I need some insight from any of you who use Education.com, a suggested site from the Daily Cafe resources, for games. I purchased access for $59.94 and now it looks like all I got for my money is WORKSHEETS:fearful: Anyone with experience with this site, can you help me? I was hoping for access to games…
I have never used it, but just went to the site. They show that they have games–if you can’t see them, I’d contact their customer service.
I use it and I have used games and worksheets. I paid the same amount. Not sure why you can search or select games. Good Luck getting to the bottom of it.
The article I found on the Daily CAFE links to the game section of education.com and there it says there are 38 games. I do see that the website has many, many worksheets, and that is definitely not the intent of the connection from The Daily CAFE to that site. When I go directly to education.com and select “games” from the top bar it tells me there are 368 games. When I filter to reading and writing it tells me there are 132.
Thank you for looking into this more and questioning as our intent would never be to lead you to a site that only provides worksheets when our message is to provide students with authentic application and practice of reading, writing, and math skills.
It took awhile for their tech support to get back to me, but the problem has been resolved. I paid $60 dollars for a premium membership which gives me unlimited access for my students to play the games. The basic membership limits the number of times the students can play, but gives full access to unlimited worksheets. I took the helpful advice from all of you to get to the bottom of it-thanks!
Yay!! Glad to hear it’s all solved now–That’s the most important piece :). Hope your kids enjoy the games.
I noticed that someone was “afraid” to use the worksheets on Education.com, and some of the comments reiterated the fact that the Sisters want students to have “authentic” activities.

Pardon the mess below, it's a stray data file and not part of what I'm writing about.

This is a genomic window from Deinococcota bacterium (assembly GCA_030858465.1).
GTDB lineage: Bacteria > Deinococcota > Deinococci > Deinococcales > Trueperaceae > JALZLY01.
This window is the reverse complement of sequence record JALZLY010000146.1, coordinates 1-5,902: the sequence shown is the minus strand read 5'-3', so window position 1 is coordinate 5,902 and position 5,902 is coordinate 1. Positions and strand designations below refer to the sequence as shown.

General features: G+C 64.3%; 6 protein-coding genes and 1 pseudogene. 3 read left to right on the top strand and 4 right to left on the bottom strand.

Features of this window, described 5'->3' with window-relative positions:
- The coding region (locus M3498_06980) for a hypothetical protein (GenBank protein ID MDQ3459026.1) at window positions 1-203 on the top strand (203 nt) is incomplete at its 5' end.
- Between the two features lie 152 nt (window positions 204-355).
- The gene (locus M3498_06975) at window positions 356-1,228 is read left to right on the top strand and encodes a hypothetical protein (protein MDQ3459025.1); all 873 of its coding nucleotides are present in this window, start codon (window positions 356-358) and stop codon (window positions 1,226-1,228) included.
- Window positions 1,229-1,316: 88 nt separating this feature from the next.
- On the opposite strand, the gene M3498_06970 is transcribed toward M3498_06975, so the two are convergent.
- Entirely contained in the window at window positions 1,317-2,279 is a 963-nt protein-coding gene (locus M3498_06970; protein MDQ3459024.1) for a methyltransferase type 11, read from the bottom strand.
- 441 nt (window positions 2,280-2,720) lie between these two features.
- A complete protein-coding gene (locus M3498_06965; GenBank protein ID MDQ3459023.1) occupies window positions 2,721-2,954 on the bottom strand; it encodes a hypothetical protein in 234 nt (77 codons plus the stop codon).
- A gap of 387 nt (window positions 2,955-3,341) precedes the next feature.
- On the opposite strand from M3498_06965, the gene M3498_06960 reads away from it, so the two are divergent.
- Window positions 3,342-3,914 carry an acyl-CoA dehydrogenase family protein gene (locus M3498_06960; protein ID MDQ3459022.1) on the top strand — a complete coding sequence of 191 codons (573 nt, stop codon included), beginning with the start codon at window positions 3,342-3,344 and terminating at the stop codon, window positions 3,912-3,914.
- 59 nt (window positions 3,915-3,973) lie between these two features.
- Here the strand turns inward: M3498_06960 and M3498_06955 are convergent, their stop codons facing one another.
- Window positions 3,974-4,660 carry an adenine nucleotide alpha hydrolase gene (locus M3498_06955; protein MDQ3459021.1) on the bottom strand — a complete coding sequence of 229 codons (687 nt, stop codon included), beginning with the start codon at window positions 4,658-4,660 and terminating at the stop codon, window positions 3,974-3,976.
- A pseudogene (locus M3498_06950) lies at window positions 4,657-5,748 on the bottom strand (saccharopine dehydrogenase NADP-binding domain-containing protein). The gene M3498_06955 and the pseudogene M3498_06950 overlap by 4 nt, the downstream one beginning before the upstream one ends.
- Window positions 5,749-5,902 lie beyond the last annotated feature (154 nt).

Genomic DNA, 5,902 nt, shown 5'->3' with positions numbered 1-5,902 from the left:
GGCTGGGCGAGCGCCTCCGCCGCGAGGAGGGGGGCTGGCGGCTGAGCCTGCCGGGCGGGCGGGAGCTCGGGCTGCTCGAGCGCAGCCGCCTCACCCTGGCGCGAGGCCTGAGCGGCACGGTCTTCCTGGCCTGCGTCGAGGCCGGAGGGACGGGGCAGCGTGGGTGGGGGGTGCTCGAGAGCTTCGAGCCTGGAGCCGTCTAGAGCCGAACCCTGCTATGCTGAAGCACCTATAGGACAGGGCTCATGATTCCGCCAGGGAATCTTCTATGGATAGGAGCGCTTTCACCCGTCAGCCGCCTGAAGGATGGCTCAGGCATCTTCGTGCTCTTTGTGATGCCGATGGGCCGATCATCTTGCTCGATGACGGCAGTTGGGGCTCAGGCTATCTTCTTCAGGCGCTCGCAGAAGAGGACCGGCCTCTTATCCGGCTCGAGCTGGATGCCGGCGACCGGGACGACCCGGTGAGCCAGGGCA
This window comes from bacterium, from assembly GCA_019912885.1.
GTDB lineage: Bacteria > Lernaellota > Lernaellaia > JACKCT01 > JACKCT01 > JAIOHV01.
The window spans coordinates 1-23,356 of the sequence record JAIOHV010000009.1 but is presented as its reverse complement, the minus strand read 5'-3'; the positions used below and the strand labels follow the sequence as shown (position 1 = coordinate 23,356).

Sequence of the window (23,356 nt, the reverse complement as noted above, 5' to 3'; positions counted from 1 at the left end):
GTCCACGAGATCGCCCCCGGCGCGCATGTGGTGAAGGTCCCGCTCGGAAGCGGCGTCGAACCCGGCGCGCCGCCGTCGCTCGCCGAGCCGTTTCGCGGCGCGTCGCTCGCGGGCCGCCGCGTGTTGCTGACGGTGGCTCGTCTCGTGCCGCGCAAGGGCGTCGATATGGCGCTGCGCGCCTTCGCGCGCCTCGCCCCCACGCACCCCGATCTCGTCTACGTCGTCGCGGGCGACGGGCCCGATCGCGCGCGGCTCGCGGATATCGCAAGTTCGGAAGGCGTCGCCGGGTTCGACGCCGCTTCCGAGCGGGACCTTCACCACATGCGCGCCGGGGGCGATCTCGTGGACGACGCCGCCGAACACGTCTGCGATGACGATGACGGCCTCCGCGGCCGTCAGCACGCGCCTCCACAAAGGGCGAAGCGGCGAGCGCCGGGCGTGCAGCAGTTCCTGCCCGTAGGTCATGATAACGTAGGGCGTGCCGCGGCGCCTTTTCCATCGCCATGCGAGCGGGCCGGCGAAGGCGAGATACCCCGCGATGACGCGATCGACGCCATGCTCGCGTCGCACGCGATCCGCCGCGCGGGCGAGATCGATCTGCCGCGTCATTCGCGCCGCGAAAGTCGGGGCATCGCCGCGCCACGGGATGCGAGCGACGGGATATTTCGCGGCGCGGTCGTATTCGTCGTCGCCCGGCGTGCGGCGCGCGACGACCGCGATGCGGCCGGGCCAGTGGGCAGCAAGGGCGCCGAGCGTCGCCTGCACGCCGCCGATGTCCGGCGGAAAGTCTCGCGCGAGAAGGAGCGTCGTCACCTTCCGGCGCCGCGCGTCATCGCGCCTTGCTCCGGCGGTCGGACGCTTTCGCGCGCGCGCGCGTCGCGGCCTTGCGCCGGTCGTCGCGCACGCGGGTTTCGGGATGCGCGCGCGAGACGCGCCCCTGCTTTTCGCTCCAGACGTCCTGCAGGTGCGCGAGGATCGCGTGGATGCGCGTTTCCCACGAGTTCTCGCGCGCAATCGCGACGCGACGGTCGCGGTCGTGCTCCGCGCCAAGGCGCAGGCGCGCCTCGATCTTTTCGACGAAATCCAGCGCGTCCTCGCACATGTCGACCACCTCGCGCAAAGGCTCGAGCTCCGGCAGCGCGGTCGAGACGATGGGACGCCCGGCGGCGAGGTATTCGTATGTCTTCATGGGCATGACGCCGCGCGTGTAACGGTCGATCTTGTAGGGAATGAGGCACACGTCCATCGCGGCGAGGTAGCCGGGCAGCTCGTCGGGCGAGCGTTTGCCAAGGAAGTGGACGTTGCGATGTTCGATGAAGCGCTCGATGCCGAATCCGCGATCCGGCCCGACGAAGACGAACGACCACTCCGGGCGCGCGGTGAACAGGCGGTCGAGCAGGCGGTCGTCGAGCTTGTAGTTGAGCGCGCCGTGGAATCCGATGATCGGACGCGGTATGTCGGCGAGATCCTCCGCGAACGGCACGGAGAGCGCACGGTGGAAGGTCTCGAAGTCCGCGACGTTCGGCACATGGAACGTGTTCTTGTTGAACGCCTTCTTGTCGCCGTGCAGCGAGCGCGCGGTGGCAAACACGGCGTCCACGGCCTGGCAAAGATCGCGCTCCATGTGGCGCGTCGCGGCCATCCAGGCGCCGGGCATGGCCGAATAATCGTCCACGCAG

I see the word "authentic’ used a lot when I read about teaching reading, and am curious to know what it means for sure. I thought it meant “actually reading,” but games aren’t necessarily “actually reading,” and they are promoted.
Can anyone clarify the use of the term, "authentic?"
Also wondering if worksheets are ever appropriate - there are many out there for practicing sight words - what make them less valuable than building the words with magnetic letters, for example, which we know IS valuable?
To clarify, I was fearful I had paid to have access to more worksheets not of worksheets themselves;)
Authentic is a word we use often these days in education. From professional resources I’ve read (including the Sisters) and in my teaching, this is what I believe it to mean:
Authentic literature is material written for the joy of the story, not to fit a prescribed phonics “rule” or strategy. When published authors write stories, they certainly attend to their audience and the methods in writing stories (story elements, problem/solution, etc), so we can use these “authentic” texts to teach those strategies students need to develop an appreciation for and enjoyment of reading for pleasure. We are so lucky to be teaching in the era of publishers and authors who are developing to write both fiction and expository texts with all the story elements/expository text guidelines at various reading levels for all our readers.
Authentic writing is writing when students write about either true (authentic) events from their lives/experiences-- OR ideas from their imagination that follow story structure. Contrast that to always writing about a given prompt. Are there times for prompts? Certainly, but not as the “rule”.
Worksheets can be helpful for practice–BUT, what we have to watch out for is that the “cuteness” factor doesn’t take over what we’re trying to teach. Also, we don’t want to use worksheets that “drill and kill”–50 math problems when 10 would show if kids have understanding, or 20 words to look up in the dictionary when a class discussion of the words will give more understanding. `
I think, like all of our teaching, we need to consider the best way for our children to learn what we want to teach them. Thinking, talking and sharing–either orally or through writing–seem to be the most authentic .
Thanks for the ideas. It seemed to me that some of the worksheets that are specifically for sight words are helpful, just as practice writing and recognizing the words. We also look for the words in the books we are reading, and we do “build” the words, but I had also always had the kiddos use various “worksheet-type papers” to practice writing the words (they need handwriting practice also).